The US backs him because he supports Washington’s efforts to destroy President Assad of Syria and is a strident and aggressive opponent of Russia, while the EU is behind him because if he chose he could control the influx of Syrian refugees to Europe. So Erdogan can persecute and jail as many journalists and academics as he likes, while continuing to slaughter Kurds in Turkey, Syria and Iraq, and although there may be a few murmurs of disapproval in Brussels and Washington there will be no action whatever taken by either the US or the EU to stop the President of Turkey wielding absolute power over his people.
In March, while Erdogan was attending the 2016 Nuclear Security Summit in Washington (yet another total waste of time and money, except for the travel industry) he met separately with the US president and vice-president, neither of whom had the moral courage to take him to task for his blatant oppression of those of his citizens who dare to have ideas and opinions contrary to his own.
As the Voice of America reported on March 31, «President Barack Obama assured his Turkish counterpart of American commitment to the security of Turkey, a critical ally in the fight against the Islamic State group», while the White House “readout” of the Erdogan-Biden meeting recorded that «the Vice President reiterated the United States’ unwavering commitment to Turkey’s national security as a NATO Ally». They discussed «ways to further deepen our military cooperation» which was no doubt heartening to a bellicose thug whose aim is to persecute and preferably kill Kurds wherever they may be.
In spite of all the evidence, the United States refuses to acknowledge that Erdogan’s Turkey has sent massive quantities of weaponry to Islamic terrorist groups who are prepared to kill Kurds. It does not appear to matter to Washington that «Not only has Erdoğan done almost everything he can to cripple the forces actually fighting ISIS; there is considerable evidence that his government has been at least tacitly aiding ISIS itself».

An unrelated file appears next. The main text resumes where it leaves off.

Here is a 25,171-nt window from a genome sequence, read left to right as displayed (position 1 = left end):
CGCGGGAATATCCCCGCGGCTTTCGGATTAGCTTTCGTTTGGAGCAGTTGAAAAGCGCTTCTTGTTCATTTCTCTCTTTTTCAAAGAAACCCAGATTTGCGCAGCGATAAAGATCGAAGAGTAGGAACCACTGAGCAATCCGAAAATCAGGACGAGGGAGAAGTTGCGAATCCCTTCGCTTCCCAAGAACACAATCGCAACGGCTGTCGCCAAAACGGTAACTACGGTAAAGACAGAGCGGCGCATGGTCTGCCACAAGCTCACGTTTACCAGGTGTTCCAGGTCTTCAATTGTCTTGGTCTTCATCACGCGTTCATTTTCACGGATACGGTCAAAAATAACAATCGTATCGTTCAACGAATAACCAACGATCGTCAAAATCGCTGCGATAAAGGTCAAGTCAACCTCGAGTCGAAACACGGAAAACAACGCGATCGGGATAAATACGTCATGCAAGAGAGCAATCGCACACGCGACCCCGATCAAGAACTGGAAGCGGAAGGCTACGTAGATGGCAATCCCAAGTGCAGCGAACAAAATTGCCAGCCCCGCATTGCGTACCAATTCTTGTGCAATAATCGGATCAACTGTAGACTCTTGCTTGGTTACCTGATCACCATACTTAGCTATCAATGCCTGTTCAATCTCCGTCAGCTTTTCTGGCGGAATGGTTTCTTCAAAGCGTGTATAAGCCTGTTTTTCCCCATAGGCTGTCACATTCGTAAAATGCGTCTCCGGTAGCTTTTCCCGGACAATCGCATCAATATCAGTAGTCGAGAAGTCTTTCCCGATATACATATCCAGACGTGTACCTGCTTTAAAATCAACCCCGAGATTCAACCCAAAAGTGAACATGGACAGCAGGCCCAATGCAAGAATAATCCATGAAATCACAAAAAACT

The countries of the European Union, in similar blinkered mode, ignore Erdogan’s transformation of Turkey from democracy to dictatorship because they are prepared to make almost any sacrifice to reduce the flood of refugees now threatening their countries. Their leaders are terrified that behaving in a humanitarian manner will damage their domestic electoral chances and have set up an extraordinary deal with Erdogan who has agreed to «do more to prevent refugees from traveling to Europe via its territory and take back all migrants and refugees who manage to cross into Europe from Turkey … In return, the European Union has doubled the financial aid it promised Turkey from 3 billion to 6 billion euros, has agreed to take in more Syrian refugees from Turkey, and will move to provide visa-free travel to Turks and reopen EU accession talks».
Little wonder that Erdogan is on the crest of a wave and can persecute dissenters and slaughter Kurds with hardly a word of international criticism. In March, when he took over Turkey’s largest newspaper, the independent Zaman, and replaced the entire staff with his supporters, US State Department spokesman John Kirby called the seizure «troubling». And it was reported on 25 May that, «the EU wants Ankara to narrow its definition of terror to stop prosecuting academics and journalists for publishing ‘terror propaganda’, but Turkey has refused to do so».
Unless the US and the EU bring pressure to bear on Erdogan to restore democracy in his country, he will continue to suppress and persecute his critics and continue his killing spree. But he is too valuable to them for that to happen. All they will do is hold more humanitarian conferences.
Brian Cloughley: British and Australian armies’ veteran, former deputy head of the UN military mission in Kashmir and Australian defense attaché in Pakistan